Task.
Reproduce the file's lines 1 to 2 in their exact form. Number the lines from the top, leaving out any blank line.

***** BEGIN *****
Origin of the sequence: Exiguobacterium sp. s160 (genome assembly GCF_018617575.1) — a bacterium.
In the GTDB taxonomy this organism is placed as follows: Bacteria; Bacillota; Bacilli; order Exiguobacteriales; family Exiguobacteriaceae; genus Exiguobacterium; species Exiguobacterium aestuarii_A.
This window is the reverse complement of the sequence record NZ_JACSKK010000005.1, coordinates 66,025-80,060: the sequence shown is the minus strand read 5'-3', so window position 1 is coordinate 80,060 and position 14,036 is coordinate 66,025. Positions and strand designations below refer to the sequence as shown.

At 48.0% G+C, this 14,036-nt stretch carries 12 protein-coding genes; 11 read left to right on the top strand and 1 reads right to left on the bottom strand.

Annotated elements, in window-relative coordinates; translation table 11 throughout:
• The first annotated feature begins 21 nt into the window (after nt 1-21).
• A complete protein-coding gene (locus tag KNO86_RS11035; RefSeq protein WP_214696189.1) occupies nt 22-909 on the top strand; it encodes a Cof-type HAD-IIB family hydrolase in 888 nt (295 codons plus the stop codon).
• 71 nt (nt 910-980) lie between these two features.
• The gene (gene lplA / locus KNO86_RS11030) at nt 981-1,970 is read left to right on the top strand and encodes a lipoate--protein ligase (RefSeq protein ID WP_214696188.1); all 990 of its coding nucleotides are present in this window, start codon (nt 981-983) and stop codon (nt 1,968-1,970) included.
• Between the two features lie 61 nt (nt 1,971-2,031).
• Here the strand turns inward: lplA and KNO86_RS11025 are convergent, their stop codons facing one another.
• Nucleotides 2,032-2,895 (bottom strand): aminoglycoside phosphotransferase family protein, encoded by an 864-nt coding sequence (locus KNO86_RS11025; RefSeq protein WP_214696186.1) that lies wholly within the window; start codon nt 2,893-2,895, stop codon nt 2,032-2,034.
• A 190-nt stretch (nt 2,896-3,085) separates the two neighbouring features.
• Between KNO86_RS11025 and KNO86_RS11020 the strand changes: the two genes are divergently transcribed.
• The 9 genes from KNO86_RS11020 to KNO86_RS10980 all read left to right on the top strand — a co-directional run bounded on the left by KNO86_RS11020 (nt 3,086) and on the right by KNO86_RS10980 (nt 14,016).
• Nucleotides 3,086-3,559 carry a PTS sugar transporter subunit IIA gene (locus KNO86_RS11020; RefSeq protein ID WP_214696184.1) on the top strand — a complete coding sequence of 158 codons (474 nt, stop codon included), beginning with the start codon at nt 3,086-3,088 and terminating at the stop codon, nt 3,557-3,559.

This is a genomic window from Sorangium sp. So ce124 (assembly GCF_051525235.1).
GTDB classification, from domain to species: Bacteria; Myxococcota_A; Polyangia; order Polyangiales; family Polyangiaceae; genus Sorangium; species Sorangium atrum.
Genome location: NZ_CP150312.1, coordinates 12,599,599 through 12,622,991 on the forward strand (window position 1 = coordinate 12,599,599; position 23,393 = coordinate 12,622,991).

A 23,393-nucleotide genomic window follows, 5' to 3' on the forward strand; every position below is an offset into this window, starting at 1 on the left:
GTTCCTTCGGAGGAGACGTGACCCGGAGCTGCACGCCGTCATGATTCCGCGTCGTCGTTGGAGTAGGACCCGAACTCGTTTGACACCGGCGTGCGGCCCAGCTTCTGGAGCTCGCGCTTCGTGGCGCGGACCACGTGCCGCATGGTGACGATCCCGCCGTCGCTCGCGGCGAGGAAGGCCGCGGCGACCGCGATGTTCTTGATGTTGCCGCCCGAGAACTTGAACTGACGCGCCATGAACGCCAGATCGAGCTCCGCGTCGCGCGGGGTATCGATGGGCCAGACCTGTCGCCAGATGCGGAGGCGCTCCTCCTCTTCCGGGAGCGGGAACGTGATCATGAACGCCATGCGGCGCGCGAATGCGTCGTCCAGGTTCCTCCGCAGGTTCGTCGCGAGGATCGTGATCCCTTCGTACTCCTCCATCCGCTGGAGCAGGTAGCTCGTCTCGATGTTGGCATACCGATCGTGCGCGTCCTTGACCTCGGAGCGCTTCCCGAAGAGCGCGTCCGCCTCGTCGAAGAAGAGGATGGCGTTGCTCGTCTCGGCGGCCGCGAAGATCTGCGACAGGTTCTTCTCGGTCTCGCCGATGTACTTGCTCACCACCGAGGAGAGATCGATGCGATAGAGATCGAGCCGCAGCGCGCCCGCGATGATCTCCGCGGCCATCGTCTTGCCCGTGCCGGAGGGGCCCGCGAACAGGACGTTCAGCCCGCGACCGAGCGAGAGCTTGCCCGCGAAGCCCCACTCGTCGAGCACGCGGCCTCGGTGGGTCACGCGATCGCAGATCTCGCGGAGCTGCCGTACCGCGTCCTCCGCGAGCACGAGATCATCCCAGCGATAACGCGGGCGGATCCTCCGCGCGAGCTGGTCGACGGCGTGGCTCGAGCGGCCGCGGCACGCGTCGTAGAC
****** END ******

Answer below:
Origin of the sequence: Exiguobacterium sp. s160 (genome assembly GCF_018617575.1) — a bacterium.
In the GTDB taxonomy this organism is placed as follows: Bacteria; Bacillota; Bacilli; order Exiguobacteriales; family Exiguobacteriaceae; genus Exiguobacterium; species Exiguobacterium aestuarii_A.